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Discussion Starter #1
Hey guys.
I just picked up my first street bike today. What a feeling, hitting the highway on a bike for the first time!

I purchased a 2001 Victory V92 from a dealer for $3900 (including tax, registration, and plate). It's got about 10,000 miles on it, and appears to be in great shape.

I don't know if this is a good deal in the big scheme of things, but it's worth every penny to me :D

My main reason for joining this forum, is to draw upon your experiences riding, and maintaining your bike, since I prefer not to re-invent the wheel.

Anyway I'm sure you'll see me around cheers
 

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get a photobucket account and put all your pics on there. then you can hover over the little gear in upper right corner of your pic, and choose 'get links' from drop down menu, click on the bottom one, then paste it here in your message.
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All I could say if you look for some advice on being a new rider is this: when taking a turn(corner) scan for anything on the road/parking lot that looks like it could be slippery, and then assume the whole corner is made out of that stuff, and adjust speed to be safe. reason is, if you're cornering like it's dry, then hit even a patch of water, mud, sand, gravel, snow, ice, oil, etc.. then you'll be going to fast for that one little patch and could lose control.
. I learned that lesson on a '72 honda cb200 in a parking lot. just crossed over a small stream of water in the asphalt parking lot and wham! down she went. wasn't even cornering hard.
probably the old hard tires, but the principle stands to reason.
 

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oh yeah, I usually advise a prospective new rider to get something small, light, and easily controllable. like a 250cc or something like a honda rebel.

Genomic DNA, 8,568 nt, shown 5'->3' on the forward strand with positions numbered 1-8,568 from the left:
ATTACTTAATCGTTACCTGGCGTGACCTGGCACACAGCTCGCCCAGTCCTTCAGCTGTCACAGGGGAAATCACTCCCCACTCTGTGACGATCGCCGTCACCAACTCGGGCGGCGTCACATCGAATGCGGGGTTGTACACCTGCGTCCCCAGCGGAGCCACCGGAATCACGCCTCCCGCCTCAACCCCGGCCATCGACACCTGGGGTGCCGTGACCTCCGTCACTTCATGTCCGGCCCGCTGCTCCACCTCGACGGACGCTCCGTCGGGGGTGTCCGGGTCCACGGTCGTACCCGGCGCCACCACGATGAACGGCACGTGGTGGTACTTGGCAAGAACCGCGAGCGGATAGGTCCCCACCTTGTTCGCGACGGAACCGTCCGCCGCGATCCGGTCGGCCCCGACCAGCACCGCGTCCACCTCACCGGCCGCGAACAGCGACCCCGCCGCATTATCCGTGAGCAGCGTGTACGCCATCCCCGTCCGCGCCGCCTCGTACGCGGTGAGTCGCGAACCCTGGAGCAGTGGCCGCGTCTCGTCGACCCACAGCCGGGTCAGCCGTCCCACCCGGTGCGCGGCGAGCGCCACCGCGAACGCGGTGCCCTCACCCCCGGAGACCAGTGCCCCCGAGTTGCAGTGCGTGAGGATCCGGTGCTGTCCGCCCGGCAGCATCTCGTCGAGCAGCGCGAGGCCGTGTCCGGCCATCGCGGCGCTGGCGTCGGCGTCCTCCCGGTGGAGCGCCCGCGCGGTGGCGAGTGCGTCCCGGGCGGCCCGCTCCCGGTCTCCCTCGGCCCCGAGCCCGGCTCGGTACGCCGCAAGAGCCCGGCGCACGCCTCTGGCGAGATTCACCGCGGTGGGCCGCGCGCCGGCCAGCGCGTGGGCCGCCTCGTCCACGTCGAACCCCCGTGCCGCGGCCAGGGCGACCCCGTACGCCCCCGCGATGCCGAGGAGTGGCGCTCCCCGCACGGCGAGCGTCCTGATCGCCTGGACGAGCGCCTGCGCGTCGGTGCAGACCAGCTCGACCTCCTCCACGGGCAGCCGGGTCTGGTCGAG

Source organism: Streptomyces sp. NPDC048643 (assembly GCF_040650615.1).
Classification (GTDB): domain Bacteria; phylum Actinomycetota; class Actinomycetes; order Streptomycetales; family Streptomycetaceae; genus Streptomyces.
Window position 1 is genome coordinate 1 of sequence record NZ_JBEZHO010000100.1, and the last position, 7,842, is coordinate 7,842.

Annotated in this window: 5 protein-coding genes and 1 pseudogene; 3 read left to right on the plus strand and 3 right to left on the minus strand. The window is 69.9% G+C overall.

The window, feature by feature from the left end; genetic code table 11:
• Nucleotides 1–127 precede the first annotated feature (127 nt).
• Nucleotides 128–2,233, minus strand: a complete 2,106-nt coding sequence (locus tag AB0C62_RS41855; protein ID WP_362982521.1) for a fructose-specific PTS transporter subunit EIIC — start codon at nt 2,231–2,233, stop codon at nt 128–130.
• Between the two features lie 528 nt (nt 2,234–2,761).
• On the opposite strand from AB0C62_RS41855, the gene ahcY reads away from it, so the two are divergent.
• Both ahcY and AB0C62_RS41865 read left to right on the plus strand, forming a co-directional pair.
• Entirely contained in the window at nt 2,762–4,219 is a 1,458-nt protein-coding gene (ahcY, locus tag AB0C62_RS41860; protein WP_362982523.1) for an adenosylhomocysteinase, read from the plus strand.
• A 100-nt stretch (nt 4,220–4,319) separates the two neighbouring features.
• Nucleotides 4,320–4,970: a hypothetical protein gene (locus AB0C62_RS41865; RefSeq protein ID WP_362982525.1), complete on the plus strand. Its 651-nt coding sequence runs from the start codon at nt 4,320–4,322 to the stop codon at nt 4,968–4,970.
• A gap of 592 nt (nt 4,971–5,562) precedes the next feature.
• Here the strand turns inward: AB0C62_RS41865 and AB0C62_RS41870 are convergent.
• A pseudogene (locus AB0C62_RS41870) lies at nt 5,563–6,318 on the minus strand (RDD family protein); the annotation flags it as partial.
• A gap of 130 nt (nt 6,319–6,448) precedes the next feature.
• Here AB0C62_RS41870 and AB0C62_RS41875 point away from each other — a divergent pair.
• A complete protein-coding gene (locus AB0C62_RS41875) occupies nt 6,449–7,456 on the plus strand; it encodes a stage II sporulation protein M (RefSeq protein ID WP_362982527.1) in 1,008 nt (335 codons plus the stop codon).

just to get used to the feeling of doing different things before stepping up to power.
just like anything else, you gotta learn control before speed.
the only other time I think you'd ever have trouble, is when parking and turning real tight real slow.
. when you come to park and you're on the brake and about to turn and stop suddenly, make sure you're feet are ready, cuz it's easy to stop a little too quick and you'll still be in the turn a little, and drop the bike down towards the inside of your curve.
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shoot, just drive defensively. I've had a few defensive driving classes, mostly for trucking, but it really makes a difference.
if I can remember some of those things: leave yourself an out, make sure they see you, position yourself for good visibility, and so on....
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what part of michigan you in? I've been up that way.
 

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I'm of the opinion, the size of the bike means little... The amount of skill means everything.

Get yourself into a course as soon as possible, such as the MSF Beginner Riders Course or "Ride Like a Pro" or similar. Even find yourself an independent instructor if all else fails. Developing your skills will make the biggest difference and possibly save your life. Seriously.

It's been a while since I took the MSF course back in 2003.. I want to take the Ride Like a Pro Course, and I've been on two wheels since 2001. I had been on a bike for a couple years prior to taking even the beginner course, and in 2 days I was 10 times a better rider. You can never stop learning to be a better rider.

Search for "Ride like a pro" on youtube. I can't vouch for the course as I've not taken it, but looks good.
 

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Discussion Starter #9
Hey guys I really appreciate the advice, I only wish I saw it a little sooner.

Accidentally unsubscribed to a few of my earlier posts due to fat fingers and usin my smartphone, heh.

I definitely plan on taking a MSF class though they were booked through August.

I did learn some of the basics on an enduro bike I picked up last summer, mainly for just quick stops in the small town near by, and for use on the trails at home.

It's an '85 Honda XR200R, and I'm really glad I learned on that first. Much lighter, slower, and I'm glad I learned the clutch on that bike first, saving the clutch and transmission of my Victory some abuse of a brand new rider.

By the way suzukispider I'm near Lansing. cheers
 
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